When you repot your plant, however, you should never trim it immediately. Leave it some time so it can invest all its forces into establishing itself in a new pot, new soil. Trimming is always some stress for the plant, so is repotting. Combining several stressful experiences may yield undesirable results for the plant…
Arranging Your Plants when repotting them
Before repotting your overgrown succulents, think whether it won’t be a better idea simply trimming them, shortening them, and then they may not need repotting at all. You want to consider your desired height for the plants, and how it should look in your garden or house. You can cut off the tall-growing plants while letting others remain the same.
If you plan to reuse some of the cuttings you chopped off, you need to let it dry for at least a day to avoid rotting when you plant them. See my guide on growing succulents from cuttings for more information. The base plants will eventually produce new sprout so you can leave the arrangement as it is. Make sure to collect also all healthy leaves that may fall off from the plants. A lot of these leaves can be propagated to produce new plants and can add up on your plant collection or garden. At the end of the day, repotting isn’t always necessary. Sometimes you can simply prune the overgrown succulent and leave it in its original pot.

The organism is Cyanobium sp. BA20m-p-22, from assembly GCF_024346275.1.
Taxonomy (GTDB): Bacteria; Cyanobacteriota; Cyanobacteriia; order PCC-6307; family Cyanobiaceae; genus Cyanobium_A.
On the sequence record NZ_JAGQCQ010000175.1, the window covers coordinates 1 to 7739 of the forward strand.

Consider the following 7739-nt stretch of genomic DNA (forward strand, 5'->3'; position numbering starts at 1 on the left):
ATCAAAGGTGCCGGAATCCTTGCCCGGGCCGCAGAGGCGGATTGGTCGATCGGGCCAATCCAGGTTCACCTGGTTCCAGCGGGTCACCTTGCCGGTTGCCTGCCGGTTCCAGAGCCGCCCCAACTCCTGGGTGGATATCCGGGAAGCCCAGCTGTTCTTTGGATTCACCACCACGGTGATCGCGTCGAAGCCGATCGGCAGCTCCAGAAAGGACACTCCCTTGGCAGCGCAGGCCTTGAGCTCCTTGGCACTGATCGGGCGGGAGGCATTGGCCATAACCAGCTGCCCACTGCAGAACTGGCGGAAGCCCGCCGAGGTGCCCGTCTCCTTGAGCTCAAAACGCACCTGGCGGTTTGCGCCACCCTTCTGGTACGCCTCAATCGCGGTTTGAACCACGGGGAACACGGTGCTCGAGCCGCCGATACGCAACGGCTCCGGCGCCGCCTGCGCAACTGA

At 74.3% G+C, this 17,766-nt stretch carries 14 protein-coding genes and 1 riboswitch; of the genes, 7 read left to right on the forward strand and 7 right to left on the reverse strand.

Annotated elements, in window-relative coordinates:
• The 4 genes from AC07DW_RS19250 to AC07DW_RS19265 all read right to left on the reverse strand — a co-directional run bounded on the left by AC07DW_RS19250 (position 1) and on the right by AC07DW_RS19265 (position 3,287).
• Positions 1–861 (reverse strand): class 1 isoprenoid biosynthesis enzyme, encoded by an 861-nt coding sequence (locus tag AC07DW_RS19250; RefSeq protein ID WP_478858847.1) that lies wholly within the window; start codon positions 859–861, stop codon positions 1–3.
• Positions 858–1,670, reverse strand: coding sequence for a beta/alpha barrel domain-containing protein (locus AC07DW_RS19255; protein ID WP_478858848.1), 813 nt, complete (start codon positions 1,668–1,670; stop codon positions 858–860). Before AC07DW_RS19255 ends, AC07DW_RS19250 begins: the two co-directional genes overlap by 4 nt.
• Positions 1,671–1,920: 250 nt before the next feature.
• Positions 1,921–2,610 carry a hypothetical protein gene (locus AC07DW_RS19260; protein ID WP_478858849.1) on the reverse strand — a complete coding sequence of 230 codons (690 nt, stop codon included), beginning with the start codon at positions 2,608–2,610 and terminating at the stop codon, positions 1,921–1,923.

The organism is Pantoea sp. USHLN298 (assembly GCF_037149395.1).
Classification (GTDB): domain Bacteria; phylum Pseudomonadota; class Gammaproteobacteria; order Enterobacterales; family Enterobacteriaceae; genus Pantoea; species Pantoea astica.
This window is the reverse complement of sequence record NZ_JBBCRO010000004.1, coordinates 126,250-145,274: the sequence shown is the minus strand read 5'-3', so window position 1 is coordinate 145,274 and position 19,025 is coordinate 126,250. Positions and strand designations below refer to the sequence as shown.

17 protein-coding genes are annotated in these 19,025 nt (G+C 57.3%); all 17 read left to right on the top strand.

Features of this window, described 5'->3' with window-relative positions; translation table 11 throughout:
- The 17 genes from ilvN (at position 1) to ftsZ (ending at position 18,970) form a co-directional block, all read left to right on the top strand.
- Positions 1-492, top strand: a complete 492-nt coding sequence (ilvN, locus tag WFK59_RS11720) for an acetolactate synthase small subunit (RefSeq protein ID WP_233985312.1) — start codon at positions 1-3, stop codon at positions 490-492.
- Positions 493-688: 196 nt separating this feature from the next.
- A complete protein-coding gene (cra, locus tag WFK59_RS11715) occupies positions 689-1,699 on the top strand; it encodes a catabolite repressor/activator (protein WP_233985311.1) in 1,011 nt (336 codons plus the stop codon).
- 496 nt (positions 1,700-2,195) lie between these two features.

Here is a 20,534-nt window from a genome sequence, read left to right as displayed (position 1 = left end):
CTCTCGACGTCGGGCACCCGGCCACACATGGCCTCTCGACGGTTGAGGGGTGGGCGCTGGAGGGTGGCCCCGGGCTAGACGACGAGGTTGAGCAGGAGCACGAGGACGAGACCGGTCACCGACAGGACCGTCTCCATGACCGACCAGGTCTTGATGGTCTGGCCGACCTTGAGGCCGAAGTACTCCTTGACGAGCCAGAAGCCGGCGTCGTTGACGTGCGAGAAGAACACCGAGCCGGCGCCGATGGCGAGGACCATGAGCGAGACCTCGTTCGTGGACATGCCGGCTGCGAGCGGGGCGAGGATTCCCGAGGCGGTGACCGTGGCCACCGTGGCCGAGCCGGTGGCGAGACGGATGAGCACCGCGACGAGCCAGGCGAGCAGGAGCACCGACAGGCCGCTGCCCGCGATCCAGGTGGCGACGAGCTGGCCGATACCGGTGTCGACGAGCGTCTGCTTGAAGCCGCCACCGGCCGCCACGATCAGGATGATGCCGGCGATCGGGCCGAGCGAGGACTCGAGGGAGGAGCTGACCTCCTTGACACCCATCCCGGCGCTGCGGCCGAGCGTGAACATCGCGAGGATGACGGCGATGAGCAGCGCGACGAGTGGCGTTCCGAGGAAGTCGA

Do not repot plants that are almost dead
If your base plant is not doing well, you may think repotting will solve the problem. But this is rarely the case, unless you had your plant in a bad pot and bad soil right from the start. With dying plants (or succulents in bad condition in general), it is better to simply take the cuttings, propagate the plant, and leave the mother plant to die…
Sure, if you have some emotional attachment to the plant in question, you will try everything to save it–including repotting. But in my experience it won’t solve the problem in 90% of cases. Everything has its lifespan, including plants. Keep it on your mind.
Repotting overgrown succulents is no rocket science. Succulents are hardy plants, and they will survive environmental changes. Having said that, you do not need to stress your plants more than necessary. Follow my tips when it comes to repotting (the five steps guide and considering all the important factors such as pot, soil mix, light source, etc), and you will achieve optimal results.
Last but not least, do not make the same mistakes like many other people do–such as trimming the succulent right after you repotted it, or trying to save dying plants by placing them in a new pot. Gardeners and growers can change a lot in the life of a plant, but we should not forget that we cannot do miracles… Repot a plant when it makes sense to do it, but do not rely on it as a remedy for the problems your plant may face. Hope you enjoyed this post, and do not forget to check also my complete guide on growing succulents.